The factorial of -1, -2, -3,

  • Well, $n!$ is for integer $n < 0$ not defined — as yet.

    So the question is:

    How could a sensible generalization of the factorial for negative integers look like?

    Clearly a good generalization should have a clear combinatorial meaning which combines well with the nonnegative case.

    Meta (scnr): This question was asked in the first weeks of mathoverflow and has received a lot of attention. When such an elementary question would be asked nowadays, it would get closed almost immediately.

    I am not a mathematician, and I'm finding the comments on here a bit confusing. In school we learned that factorial is like this: 3! = 3 x 2 x 1. I saw a comment on here asking if negative numbers could work like this: -3! = -3 x -2 x -1 ... and it got 3 down votes for even suggesting this. It seems to me (as a lay person) that a simplification of the problem is to say that x! = |x!| but somehow returned w/ the sign of x (I know how to do this in computer code but not in math). From the mathematicians on here ... why is this considered a bad approach to the problem? Just want to learn.

    @TMWP the point is that mathematicians are attached to the axiom $\mathrm{fact}(x)=x\mathrm{fact}(x-1)$. They also seek things that are not just trivial extensions (e.g., interpolating $n!$ as a piecewise affine function or as a piecewise constant discontinuous function is not interesting). Euler has found one subtle way to interpolate factorial. Defining $u(-n)=(-n)\dots(-1)$ is meaningful but probably does not deserve be called factorial. I don't know if there are particular reasons to look at this function, or interesting "canonical" ways to interpolate it.

    @FilippW. Please do not abuse blockquotes (Markdown's `>`) for emphasis. Quotes are for quoting.

    Sometimes I have got the impression that some little effort of responsibility is still needed when up-voting soft questions and answers...

  • It's not that it's not defined... Actually it has been defined more than it should have. There are plenty of functions that interpolate the factorials, some of them extend to the negative integers as well. Hadamard's Gamma function is entire, logarithmic single inflected factorial function is another example. But on the other hand, for some mysterious reason, the nice property that we want an extension of the factorial to enjoy is log-convexity. The Bohr-Mollerup-Artin Theorem tells us that the only function which is logarithmically convex on the positive real line and satisfies $f(z)=zf(z-1)$ there (also $f(1)=1$ and $f(z)>0$) is the Gamma function. Unfortunately the gamma function doesn't extend to negative integers, and that is why I guess people don't really care that much for defining them as they know that no "good" answer can be found.

    I would just add that the definition $n!=\infty$ when n<0 makes good sense; it extends the usual recursion of the factorial function and is consistent with the poles of the Gamma function. It also allows combinatorial formulas to work in degenerate cases. That is, when the factorial of a negative number appears in the denominator of a fraction, the usual convention is that the fraction is 0.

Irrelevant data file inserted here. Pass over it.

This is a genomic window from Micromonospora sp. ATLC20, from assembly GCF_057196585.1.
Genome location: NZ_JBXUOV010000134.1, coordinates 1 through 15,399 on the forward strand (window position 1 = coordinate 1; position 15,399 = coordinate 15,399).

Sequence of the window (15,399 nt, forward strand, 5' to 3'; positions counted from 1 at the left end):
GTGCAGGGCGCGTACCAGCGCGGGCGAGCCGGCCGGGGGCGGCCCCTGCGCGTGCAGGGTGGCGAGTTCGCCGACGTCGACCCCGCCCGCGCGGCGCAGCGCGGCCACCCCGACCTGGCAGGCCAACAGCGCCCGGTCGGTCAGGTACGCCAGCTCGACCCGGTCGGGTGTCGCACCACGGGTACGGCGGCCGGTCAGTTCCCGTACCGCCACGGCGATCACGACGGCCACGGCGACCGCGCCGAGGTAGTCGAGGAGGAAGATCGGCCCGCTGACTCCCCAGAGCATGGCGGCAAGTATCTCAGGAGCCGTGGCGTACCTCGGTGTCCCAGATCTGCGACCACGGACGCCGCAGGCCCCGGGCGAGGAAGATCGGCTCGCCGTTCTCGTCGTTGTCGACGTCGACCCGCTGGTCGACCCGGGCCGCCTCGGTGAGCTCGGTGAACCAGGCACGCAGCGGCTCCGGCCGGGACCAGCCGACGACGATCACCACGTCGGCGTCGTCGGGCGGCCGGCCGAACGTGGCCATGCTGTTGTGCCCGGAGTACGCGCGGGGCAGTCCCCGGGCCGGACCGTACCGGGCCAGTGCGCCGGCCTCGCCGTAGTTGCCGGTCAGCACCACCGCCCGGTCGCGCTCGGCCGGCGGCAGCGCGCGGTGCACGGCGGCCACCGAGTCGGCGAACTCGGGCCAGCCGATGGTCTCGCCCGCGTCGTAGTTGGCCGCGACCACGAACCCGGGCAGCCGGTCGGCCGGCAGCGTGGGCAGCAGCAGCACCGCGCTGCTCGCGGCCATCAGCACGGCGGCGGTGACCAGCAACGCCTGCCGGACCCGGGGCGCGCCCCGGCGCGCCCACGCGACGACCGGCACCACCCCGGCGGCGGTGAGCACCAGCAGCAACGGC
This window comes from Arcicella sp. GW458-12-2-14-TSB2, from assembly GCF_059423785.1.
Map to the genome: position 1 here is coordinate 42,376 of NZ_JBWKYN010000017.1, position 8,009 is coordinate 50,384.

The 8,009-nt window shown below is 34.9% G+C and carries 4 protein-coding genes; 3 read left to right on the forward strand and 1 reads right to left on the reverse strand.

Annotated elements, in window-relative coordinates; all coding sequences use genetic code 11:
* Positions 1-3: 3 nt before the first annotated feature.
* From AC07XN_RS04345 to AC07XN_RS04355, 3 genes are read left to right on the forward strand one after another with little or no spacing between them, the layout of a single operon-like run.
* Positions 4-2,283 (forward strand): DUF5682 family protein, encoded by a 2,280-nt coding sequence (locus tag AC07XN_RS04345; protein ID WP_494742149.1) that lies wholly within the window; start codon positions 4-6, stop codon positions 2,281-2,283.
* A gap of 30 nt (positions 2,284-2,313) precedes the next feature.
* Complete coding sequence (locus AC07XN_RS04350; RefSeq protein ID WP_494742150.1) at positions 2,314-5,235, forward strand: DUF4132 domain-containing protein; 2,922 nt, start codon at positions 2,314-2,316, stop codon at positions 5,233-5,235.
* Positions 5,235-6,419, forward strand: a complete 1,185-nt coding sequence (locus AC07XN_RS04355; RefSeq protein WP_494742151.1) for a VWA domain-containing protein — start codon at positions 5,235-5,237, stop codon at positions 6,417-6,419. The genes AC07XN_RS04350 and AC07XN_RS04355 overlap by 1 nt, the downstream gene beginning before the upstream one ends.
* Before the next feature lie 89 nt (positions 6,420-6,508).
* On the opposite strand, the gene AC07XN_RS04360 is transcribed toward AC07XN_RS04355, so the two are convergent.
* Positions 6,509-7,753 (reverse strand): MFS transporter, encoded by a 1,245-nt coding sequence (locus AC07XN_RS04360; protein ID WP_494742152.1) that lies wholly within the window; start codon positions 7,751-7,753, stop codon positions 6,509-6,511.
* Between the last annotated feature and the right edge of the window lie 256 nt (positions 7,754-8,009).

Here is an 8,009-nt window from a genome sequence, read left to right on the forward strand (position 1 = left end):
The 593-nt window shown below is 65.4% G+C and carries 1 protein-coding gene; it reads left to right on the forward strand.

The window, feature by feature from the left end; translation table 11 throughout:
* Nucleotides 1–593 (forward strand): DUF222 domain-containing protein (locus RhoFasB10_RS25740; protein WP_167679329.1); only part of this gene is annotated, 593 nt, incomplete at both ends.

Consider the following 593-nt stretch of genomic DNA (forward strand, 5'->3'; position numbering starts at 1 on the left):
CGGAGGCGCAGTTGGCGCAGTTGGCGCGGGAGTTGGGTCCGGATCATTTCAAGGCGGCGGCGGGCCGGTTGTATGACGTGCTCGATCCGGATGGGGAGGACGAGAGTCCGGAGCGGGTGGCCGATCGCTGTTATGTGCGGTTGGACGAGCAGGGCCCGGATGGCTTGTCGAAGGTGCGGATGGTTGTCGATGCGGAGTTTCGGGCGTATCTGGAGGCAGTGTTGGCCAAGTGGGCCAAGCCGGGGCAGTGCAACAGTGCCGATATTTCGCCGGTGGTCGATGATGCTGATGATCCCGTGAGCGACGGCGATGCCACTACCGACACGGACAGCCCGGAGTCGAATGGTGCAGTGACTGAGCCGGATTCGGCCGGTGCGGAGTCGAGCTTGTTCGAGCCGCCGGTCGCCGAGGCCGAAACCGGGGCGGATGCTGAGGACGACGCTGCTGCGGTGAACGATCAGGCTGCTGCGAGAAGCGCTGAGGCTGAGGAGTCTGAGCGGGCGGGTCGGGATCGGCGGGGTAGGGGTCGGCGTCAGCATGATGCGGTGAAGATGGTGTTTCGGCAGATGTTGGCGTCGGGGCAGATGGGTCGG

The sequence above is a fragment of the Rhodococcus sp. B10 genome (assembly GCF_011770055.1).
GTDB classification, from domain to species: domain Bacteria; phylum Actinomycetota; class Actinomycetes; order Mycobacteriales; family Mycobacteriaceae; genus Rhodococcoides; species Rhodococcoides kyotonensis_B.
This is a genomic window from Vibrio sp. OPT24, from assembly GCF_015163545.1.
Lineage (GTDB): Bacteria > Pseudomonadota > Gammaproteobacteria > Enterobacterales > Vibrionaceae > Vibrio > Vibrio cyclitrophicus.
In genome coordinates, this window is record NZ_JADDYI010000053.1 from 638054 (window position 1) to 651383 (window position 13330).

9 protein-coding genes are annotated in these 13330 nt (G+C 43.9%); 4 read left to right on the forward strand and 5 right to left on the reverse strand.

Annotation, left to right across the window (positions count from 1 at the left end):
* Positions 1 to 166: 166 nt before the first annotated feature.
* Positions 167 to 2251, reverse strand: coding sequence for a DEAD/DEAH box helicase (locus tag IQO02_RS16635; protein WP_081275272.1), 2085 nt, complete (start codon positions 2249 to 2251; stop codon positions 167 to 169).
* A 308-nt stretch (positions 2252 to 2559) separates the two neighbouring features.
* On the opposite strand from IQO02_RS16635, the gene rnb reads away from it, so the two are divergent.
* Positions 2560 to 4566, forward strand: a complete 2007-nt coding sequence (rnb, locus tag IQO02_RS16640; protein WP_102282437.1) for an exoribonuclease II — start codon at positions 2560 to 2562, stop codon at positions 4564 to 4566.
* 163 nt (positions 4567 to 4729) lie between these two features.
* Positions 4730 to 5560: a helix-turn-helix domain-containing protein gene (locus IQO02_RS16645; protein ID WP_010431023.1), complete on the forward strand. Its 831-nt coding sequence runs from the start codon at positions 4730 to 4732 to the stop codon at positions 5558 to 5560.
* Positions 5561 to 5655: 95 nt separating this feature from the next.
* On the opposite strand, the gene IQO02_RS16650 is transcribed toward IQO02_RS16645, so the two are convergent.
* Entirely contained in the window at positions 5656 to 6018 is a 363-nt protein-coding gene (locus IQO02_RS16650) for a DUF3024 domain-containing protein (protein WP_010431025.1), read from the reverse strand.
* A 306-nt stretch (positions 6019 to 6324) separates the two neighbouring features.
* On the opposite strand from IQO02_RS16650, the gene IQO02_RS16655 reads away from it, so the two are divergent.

Am I mistaken? Hadamars Gamma function is not logarithmic single inflected. The 'mysterious reason of log-convexity' /does not/ carry over to the general gamma function, i. e., it does not characterise the complex gamma function. This might be regarded as a hint, that there /is/ room for other sensible definitions and that log-convexity is not the last word in this matter, it is just a substitute for some analytical condition.

    Hadamards gamma function and the logarithmic single inflected factorial function are different functions.

    Could you please give me a citable reference to what obscure item you are referring to?

    I am just referring to various functions that one can interpolate the factorials with, mostly based on playing around with the diGamma function. There is no citeable reference but here's a "pictoresque" account :)

    Don't blame log-convexity for making $(-1)!$ undefined. The functional equation $n!=(n-1)!n$ does that job all by itself. First (with $n=1$) it forces the standard convention that $0!=1$, and then (with $n=0$) is requires $(-1)!$ to be the reciprocal of 0.

    Actually, looking only at integers, there is a definition as the trivial left factorial that is consistent with a scheme for enumerating m-ary trees. See

    @JonasMeyer Another way to see that this makes sense: the reciprocal of the gamma function is an entire function (note that $\Gamma(z)\ne0$ for all $z$), so in some ways can be viewed as the more "fundamental" one (although $\Gamma$ itself is more common for historical reasons).

  • I think it's worth pointing out here that, if $a\ge0$, then, near z = -a, we have

    $$ \Gamma(z) = (-1)^a {1 \over a!} {1 \over {z+a}} + O(1) $$

    and so it might be tempting to say that, in some sense,

    $$ \Gamma(-a) = (-1)^a {1 \over a!} \infty $$

    where the symbol $\infty$ represents the rate at which $\Gamma$ blows up near the pole at $a = 0$. That is, $\Gamma(0) = \infty, \Gamma(-1) = -\infty, \Gamma(-2) = \infty/2, \Gamma(-3) = -\infty/6$, and so on.

    In particular, this interpretation might work in some formula in which $\Gamma$ evaluated at nonpositive integers appears in both the numerator and the denominator, and the symbol $\infty$ can be canceled to yield a real number.

  • For a related paper see D. Loeb, Sets with a negative number of elements, Adv. Math. 91 (1992), 64–74.

  • If you're wanting to compute factorials as an intermediate step to computing binomial coefficients, you may find a more satisfactory answer to your question. See this chart for determining how to compute binomial coefficients for general arguments.

    See also "Getting results with negative thinking", D. E. Loeb et alia, especially the table on page 10 and the proposition on the six regions.